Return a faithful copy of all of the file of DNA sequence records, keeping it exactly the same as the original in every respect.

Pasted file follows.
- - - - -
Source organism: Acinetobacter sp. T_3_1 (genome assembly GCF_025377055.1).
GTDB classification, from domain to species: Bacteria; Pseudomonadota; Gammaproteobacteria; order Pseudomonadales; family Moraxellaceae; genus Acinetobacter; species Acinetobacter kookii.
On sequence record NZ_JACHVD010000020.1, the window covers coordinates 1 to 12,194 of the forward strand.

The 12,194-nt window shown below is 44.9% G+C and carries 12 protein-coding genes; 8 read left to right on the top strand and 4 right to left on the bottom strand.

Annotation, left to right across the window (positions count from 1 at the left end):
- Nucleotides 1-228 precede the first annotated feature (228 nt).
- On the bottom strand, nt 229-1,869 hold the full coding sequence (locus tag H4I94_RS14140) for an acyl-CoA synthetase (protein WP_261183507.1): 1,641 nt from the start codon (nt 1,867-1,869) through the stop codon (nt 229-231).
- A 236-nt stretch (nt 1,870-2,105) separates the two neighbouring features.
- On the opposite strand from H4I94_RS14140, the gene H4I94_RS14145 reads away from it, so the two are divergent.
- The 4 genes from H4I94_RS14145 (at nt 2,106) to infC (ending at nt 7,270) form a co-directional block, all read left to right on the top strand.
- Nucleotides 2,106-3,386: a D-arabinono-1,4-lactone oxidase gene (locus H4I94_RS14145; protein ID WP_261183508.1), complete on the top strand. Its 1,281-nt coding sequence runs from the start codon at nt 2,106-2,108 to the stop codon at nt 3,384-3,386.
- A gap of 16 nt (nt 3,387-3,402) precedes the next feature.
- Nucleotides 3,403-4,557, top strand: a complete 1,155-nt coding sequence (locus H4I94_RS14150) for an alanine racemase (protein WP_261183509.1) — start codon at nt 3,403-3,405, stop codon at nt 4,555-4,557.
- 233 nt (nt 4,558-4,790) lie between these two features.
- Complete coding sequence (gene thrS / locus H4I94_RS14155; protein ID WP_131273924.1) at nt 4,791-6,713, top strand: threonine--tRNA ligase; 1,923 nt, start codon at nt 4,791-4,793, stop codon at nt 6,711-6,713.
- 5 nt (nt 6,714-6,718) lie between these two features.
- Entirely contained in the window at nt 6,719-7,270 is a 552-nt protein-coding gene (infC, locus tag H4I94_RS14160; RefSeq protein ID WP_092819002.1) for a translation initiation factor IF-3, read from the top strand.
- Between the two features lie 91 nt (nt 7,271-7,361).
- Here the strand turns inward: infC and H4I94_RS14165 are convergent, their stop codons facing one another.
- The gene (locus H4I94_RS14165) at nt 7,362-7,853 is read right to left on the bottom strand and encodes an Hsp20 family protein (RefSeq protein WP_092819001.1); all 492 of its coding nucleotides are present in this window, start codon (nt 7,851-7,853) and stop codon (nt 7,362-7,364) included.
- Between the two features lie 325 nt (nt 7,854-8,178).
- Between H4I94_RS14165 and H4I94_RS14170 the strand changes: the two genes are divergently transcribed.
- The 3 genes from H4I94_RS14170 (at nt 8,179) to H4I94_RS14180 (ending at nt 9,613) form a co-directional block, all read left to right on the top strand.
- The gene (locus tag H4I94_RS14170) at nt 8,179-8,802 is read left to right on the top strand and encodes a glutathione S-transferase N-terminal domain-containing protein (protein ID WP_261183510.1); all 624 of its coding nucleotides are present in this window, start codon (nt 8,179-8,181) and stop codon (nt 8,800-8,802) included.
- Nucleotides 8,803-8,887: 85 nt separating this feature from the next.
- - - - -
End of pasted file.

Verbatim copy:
Source organism: Acinetobacter sp. T_3_1 (genome assembly GCF_025377055.1).
GTDB classification, from domain to species: Bacteria; Pseudomonadota; Gammaproteobacteria; order Pseudomonadales; family Moraxellaceae; genus Acinetobacter; species Acinetobacter kookii.
On sequence record NZ_JACHVD010000020.1, the window covers coordinates 1 to 12,194 of the forward strand.

The 12,194-nt window shown below is 44.9% G+C and carries 12 protein-coding genes; 8 read left to right on the top strand and 4 right to left on the bottom strand.

Annotation, left to right across the window (positions count from 1 at the left end):
- Nucleotides 1-228 precede the first annotated feature (228 nt).
- On the bottom strand, nt 229-1,869 hold the full coding sequence (locus tag H4I94_RS14140) for an acyl-CoA synthetase (protein WP_261183507.1): 1,641 nt from the start codon (nt 1,867-1,869) through the stop codon (nt 229-231).
- A 236-nt stretch (nt 1,870-2,105) separates the two neighbouring features.
- On the opposite strand from H4I94_RS14140, the gene H4I94_RS14145 reads away from it, so the two are divergent.
- The 4 genes from H4I94_RS14145 (at nt 2,106) to infC (ending at nt 7,270) form a co-directional block, all read left to right on the top strand.
- Nucleotides 2,106-3,386: a D-arabinono-1,4-lactone oxidase gene (locus H4I94_RS14145; protein ID WP_261183508.1), complete on the top strand. Its 1,281-nt coding sequence runs from the start codon at nt 2,106-2,108 to the stop codon at nt 3,384-3,386.
- A gap of 16 nt (nt 3,387-3,402) precedes the next feature.
- Nucleotides 3,403-4,557, top strand: a complete 1,155-nt coding sequence (locus H4I94_RS14150) for an alanine racemase (protein WP_261183509.1) — start codon at nt 3,403-3,405, stop codon at nt 4,555-4,557.
- 233 nt (nt 4,558-4,790) lie between these two features.
- Complete coding sequence (gene thrS / locus H4I94_RS14155; protein ID WP_131273924.1) at nt 4,791-6,713, top strand: threonine--tRNA ligase; 1,923 nt, start codon at nt 4,791-4,793, stop codon at nt 6,711-6,713.
- 5 nt (nt 6,714-6,718) lie between these two features.
- Entirely contained in the window at nt 6,719-7,270 is a 552-nt protein-coding gene (infC, locus tag H4I94_RS14160; RefSeq protein ID WP_092819002.1) for a translation initiation factor IF-3, read from the top strand.
- Between the two features lie 91 nt (nt 7,271-7,361).
- Here the strand turns inward: infC and H4I94_RS14165 are convergent, their stop codons facing one another.
- The gene (locus H4I94_RS14165) at nt 7,362-7,853 is read right to left on the bottom strand and encodes an Hsp20 family protein (RefSeq protein WP_092819001.1); all 492 of its coding nucleotides are present in this window, start codon (nt 7,851-7,853) and stop codon (nt 7,362-7,364) included.
- Between the two features lie 325 nt (nt 7,854-8,178).
- Between H4I94_RS14165 and H4I94_RS14170 the strand changes: the two genes are divergently transcribed.
- The 3 genes from H4I94_RS14170 (at nt 8,179) to H4I94_RS14180 (ending at nt 9,613) form a co-directional block, all read left to right on the top strand.
- The gene (locus tag H4I94_RS14170) at nt 8,179-8,802 is read left to right on the top strand and encodes a glutathione S-transferase N-terminal domain-containing protein (protein ID WP_261183510.1); all 624 of its coding nucleotides are present in this window, start codon (nt 8,179-8,181) and stop codon (nt 8,800-8,802) included.
- Nucleotides 8,803-8,887: 85 nt separating this feature from the next.